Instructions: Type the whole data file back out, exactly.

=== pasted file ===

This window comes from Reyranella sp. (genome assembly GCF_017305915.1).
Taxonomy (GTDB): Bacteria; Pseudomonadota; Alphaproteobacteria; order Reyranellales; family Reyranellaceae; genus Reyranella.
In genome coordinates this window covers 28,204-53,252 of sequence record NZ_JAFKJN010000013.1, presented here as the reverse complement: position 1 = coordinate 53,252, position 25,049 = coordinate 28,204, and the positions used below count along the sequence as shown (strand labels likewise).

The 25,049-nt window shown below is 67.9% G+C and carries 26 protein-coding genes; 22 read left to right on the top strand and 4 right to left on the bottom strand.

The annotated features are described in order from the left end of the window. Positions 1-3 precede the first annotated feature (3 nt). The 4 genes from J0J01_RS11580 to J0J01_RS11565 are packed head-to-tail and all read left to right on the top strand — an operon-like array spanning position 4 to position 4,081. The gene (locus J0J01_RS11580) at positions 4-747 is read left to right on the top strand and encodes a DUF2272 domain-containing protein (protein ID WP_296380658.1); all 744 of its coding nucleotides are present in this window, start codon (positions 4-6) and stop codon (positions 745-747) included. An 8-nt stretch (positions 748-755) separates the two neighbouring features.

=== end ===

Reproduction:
This window comes from Reyranella sp. (genome assembly GCF_017305915.1).
Taxonomy (GTDB): Bacteria; Pseudomonadota; Alphaproteobacteria; order Reyranellales; family Reyranellaceae; genus Reyranella.
In genome coordinates this window covers 28,204-53,252 of sequence record NZ_JAFKJN010000013.1, presented here as the reverse complement: position 1 = coordinate 53,252, position 25,049 = coordinate 28,204, and the positions used below count along the sequence as shown (strand labels likewise).

The 25,049-nt window shown below is 67.9% G+C and carries 26 protein-coding genes; 22 read left to right on the top strand and 4 right to left on the bottom strand.

The annotated features are described in order from the left end of the window. Positions 1-3 precede the first annotated feature (3 nt). The 4 genes from J0J01_RS11580 to J0J01_RS11565 are packed head-to-tail and all read left to right on the top strand — an operon-like array spanning position 4 to position 4,081. The gene (locus J0J01_RS11580) at positions 4-747 is read left to right on the top strand and encodes a DUF2272 domain-containing protein (protein ID WP_296380658.1); all 744 of its coding nucleotides are present in this window, start codon (positions 4-6) and stop codon (positions 745-747) included. An 8-nt stretch (positions 748-755) separates the two neighbouring features.